We finally had a comfortable, cool, cloudy day– perfect for a vigorous hike. We’ve been staying at a friend’s house in Woodstock this week while our hallway floor was getting sanded (it was covered linoleum with tar paper underneath that had probably been there well over 100 years, maybe over 200 years, so it was due for refinishing), and we’re not far from Overlook Mountain, so that’s where we hiked today.
It was too foggy for a view from the top of Overlook, but it was pretty up there anyway. We also hiked down to Echo Lake and back, which was pretty with the lake view, as well as many interesting, gnarly trees and glacial erratics along the trail.
All together with going up to Overlook then down to Echo Lake and back up to the trail junction, then back down Overlook, plus a little detour to get some photos, it was 9 miles and 2,500′ elevation gain, so we are feeling well- exercised this evening. This was Ramble’s first mountain hike, and he enjoyed it and did great. And this evening he is content to hang out quietly, which is nice for everyone.
As always with Jodi Piccoult’s books, I had a hard time putting this book down. It is an engaging and insightful story that clearly depicts the confusion, denial, and relational enmeshment that allows abusive relationships to continue, even when the abusive pattern is obvious to everyone but the victim. As such, it is an excellent book for helping both victims of domestic violence and others understand the dynamics involved and begin to recognize patterns of kindness followed by beatings, followed by more kindness and so on for what they are– abuse.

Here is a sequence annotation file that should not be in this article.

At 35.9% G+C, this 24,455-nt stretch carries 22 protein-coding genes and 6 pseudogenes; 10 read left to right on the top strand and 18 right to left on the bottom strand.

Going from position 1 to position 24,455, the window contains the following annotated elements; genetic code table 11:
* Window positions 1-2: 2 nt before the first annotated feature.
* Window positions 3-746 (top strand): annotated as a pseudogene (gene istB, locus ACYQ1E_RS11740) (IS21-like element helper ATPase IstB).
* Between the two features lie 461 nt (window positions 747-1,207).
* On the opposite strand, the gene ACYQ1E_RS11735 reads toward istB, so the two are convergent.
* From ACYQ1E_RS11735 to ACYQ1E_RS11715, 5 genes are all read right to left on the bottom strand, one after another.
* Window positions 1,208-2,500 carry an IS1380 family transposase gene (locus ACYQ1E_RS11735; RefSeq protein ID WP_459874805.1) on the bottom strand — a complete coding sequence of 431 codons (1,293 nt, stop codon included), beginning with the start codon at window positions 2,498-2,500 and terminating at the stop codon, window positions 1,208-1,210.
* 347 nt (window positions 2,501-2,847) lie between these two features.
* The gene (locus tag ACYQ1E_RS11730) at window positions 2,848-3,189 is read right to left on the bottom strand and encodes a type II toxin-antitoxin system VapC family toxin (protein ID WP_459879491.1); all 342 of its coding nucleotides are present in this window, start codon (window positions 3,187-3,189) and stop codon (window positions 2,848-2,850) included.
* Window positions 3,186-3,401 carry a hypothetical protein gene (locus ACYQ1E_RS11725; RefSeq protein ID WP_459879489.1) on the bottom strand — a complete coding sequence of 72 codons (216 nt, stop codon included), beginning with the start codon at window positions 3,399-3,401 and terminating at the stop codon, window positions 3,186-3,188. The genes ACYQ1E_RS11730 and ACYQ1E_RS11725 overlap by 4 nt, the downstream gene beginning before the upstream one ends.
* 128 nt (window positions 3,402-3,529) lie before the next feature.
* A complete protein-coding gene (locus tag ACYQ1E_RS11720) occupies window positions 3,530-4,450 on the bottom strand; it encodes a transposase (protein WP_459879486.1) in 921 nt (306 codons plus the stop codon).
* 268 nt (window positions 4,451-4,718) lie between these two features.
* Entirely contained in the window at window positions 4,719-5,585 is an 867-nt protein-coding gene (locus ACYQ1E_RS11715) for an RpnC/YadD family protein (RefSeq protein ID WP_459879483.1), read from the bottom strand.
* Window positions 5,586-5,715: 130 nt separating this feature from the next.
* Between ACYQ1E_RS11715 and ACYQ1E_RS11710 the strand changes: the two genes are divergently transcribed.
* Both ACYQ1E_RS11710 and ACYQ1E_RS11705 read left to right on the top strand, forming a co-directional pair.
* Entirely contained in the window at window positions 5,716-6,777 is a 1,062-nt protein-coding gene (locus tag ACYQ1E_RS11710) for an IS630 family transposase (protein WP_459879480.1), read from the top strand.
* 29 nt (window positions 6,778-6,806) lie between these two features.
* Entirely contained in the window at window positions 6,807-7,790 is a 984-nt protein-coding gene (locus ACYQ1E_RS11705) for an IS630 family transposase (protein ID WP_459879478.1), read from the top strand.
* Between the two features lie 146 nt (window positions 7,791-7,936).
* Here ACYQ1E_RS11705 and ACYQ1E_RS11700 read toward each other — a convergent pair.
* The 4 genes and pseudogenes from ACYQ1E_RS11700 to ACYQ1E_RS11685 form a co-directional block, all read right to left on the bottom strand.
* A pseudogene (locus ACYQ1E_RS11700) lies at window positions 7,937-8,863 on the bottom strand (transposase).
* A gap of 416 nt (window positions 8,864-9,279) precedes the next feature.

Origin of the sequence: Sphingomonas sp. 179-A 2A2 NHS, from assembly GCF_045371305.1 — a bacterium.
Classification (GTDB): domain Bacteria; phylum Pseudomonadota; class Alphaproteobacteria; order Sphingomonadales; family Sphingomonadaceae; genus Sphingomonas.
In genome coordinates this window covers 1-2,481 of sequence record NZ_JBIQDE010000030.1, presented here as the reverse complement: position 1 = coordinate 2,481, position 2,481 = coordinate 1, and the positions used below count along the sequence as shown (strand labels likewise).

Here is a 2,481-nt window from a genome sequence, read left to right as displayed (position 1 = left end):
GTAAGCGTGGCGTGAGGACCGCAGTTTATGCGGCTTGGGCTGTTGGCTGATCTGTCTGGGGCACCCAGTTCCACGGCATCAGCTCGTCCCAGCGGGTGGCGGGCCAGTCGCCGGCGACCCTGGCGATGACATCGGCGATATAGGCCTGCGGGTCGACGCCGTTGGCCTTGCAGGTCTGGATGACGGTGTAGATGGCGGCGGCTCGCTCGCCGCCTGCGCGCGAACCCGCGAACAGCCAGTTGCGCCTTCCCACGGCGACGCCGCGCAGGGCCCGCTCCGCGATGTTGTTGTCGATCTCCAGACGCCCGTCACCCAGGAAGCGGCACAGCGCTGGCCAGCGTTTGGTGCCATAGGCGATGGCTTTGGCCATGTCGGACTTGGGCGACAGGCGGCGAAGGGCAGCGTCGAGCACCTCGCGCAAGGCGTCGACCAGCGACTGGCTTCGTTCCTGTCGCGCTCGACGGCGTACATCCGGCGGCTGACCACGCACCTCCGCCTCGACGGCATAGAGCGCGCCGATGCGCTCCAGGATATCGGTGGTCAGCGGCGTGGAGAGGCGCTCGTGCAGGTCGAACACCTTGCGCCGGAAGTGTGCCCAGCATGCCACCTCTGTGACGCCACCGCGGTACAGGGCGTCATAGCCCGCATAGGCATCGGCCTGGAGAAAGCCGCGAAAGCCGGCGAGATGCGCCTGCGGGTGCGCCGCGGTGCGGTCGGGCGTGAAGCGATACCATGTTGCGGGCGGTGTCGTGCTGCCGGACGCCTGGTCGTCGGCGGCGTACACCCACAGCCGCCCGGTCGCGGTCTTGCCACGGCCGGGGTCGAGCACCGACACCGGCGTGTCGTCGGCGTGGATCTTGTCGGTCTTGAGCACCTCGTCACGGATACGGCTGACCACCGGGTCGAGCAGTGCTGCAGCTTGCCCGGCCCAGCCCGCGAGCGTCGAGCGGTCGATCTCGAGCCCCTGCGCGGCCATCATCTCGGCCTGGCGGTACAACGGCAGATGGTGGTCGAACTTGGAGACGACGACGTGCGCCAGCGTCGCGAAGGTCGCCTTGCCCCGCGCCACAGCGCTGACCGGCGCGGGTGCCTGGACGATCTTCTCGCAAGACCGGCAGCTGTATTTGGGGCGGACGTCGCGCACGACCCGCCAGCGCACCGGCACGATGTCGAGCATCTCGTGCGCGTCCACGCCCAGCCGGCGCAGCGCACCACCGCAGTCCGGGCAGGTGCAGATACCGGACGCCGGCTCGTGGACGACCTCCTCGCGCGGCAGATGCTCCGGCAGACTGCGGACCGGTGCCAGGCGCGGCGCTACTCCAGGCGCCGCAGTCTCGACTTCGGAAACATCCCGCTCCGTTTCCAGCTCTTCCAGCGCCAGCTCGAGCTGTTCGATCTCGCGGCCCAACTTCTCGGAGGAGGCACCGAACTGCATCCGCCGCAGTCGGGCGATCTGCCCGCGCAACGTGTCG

I recommend this to anyone who wonders if they might be in an abusive relationship or to those who, like me, may have grown up in an abusive situation. Reading this helped me see some ways I have carried relational patterns from childhood into the present, so that now I can more effectively address those patterns and also try to bring truth into those relationships that, while no longer abusive in the same way now that I am not a child, still are not healthy.
It’s been a hazy, hot, humid summer– not my favorite weather! I’ve actually been feeling like I have cabin fever– normally more a winter than summer condition, but I was outside much more last winter, even with the bitter cold temperatures we had, than I have this summer. We’ve also had very few days without rain, usually in the form of torrential downpours, since early July, so it’s been difficult to plan hikes or plein air painting outings, so I’ve been doing more studio paintings, studies, and experiments from photos and then quick sketches when I do get outside (sketches will be in another post).